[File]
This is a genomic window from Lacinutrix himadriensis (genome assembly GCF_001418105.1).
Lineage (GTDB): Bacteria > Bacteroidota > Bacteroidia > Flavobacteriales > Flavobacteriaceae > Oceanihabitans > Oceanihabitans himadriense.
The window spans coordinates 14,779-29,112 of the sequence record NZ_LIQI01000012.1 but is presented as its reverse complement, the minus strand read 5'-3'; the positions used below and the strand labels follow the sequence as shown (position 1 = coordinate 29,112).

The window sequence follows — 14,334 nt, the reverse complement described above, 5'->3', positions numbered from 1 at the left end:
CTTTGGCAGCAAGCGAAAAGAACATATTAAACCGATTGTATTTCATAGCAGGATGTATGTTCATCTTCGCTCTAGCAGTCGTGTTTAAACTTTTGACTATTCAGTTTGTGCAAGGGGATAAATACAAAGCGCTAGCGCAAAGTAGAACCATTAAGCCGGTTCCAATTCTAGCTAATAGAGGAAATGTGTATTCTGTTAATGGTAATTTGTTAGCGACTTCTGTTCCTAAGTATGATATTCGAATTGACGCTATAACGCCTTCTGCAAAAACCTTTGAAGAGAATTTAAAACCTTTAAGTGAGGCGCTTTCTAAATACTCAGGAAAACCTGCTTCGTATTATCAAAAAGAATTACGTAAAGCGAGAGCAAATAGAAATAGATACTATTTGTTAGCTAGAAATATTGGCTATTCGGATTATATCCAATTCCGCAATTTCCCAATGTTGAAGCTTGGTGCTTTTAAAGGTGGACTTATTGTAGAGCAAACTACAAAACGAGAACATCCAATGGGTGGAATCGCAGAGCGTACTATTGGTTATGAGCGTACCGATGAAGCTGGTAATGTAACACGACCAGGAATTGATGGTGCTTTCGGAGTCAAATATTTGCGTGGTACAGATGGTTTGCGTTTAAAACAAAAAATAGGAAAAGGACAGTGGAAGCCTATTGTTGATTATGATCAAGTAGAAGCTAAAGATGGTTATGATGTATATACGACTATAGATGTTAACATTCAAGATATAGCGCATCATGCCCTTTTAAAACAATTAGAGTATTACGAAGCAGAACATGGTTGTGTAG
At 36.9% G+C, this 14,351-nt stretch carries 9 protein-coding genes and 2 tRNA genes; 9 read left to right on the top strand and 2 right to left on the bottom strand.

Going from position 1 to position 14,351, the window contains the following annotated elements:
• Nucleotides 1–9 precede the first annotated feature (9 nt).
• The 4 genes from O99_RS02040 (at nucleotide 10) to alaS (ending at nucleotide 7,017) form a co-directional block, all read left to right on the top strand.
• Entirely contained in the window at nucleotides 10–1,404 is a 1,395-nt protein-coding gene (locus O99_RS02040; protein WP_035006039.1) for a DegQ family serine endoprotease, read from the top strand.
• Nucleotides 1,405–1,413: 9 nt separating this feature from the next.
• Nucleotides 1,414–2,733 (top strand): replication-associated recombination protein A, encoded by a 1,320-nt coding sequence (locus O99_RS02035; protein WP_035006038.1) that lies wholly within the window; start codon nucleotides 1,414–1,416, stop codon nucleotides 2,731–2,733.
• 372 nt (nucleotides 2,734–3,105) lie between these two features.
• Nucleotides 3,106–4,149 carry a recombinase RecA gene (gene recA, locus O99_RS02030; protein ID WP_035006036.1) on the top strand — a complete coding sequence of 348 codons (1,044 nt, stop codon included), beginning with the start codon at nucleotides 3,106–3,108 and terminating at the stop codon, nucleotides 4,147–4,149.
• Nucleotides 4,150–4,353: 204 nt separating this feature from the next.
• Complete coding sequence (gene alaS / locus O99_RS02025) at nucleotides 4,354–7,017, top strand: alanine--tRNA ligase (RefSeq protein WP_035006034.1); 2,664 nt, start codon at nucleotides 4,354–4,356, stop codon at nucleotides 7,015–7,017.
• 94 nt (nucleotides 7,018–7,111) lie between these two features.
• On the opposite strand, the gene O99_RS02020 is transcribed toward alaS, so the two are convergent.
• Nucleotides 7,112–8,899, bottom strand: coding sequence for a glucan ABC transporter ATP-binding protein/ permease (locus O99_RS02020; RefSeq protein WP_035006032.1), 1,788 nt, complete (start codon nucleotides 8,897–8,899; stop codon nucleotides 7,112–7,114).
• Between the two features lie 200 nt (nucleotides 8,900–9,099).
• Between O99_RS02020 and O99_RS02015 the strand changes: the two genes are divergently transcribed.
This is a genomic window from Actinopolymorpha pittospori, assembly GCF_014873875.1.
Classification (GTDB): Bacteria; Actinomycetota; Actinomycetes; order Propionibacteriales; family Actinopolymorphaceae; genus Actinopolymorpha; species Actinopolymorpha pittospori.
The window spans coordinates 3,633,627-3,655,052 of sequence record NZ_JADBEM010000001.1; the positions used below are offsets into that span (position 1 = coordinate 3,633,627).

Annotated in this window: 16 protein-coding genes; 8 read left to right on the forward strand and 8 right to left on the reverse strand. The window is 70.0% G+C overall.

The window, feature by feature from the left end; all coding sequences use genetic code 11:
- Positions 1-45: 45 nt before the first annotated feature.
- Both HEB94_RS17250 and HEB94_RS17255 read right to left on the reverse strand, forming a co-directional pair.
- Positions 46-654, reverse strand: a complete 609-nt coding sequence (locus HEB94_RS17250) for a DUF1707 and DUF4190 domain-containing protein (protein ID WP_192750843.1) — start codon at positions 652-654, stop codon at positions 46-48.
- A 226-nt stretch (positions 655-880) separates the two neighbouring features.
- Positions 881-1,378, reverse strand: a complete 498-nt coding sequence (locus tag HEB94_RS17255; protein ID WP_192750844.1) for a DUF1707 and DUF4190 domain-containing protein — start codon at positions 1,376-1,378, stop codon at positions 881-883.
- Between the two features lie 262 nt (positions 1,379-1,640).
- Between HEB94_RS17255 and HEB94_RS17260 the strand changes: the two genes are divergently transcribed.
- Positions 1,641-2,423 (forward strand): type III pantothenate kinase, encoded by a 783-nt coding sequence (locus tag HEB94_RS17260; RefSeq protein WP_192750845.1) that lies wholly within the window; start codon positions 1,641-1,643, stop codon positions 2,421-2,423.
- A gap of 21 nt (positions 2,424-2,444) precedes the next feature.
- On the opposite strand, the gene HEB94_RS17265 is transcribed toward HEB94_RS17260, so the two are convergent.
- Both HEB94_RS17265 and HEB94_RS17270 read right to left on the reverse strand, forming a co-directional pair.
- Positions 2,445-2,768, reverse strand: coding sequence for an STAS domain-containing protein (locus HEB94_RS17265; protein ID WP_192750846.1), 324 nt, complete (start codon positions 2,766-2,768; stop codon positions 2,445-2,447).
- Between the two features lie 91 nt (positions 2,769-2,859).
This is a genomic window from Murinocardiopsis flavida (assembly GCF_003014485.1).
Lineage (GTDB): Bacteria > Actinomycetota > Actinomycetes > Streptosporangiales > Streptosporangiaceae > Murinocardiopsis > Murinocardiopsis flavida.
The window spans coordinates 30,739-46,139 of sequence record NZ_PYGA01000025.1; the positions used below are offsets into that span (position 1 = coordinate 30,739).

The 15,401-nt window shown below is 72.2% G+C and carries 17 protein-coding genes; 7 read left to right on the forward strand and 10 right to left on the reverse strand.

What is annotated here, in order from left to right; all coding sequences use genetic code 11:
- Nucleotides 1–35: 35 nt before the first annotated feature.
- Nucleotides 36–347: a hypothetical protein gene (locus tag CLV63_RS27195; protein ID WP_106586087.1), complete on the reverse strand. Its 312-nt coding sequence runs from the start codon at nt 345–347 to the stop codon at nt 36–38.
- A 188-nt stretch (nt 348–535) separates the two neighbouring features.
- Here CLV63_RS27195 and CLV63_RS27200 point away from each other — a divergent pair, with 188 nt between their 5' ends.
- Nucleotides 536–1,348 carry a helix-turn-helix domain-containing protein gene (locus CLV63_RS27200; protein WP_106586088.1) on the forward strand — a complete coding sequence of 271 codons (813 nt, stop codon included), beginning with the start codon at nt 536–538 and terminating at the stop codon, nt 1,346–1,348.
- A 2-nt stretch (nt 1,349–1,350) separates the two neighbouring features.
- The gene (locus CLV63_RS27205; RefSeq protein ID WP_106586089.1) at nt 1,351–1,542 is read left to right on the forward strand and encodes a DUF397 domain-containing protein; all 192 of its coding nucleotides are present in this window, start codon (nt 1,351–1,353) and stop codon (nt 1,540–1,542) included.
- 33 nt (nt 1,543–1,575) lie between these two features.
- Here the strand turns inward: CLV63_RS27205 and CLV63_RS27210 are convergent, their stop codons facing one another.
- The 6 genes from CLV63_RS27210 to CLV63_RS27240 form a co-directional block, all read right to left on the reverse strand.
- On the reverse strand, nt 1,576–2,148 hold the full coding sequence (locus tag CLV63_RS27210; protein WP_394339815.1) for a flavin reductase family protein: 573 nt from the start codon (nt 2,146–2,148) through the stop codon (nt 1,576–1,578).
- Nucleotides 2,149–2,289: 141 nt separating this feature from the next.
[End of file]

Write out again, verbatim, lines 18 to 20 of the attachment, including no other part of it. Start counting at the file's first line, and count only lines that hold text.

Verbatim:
• On the opposite strand, the gene O99_RS02020 is transcribed toward alaS, so the two are convergent.
• Nucleotides 7,112–8,899, bottom strand: coding sequence for a glucan ABC transporter ATP-binding protein/ permease (locus O99_RS02020; RefSeq protein WP_035006032.1), 1,788 nt, complete (start codon nucleotides 8,897–8,899; stop codon nucleotides 7,112–7,114).
• Between the two features lie 200 nt (nucleotides 8,900–9,099).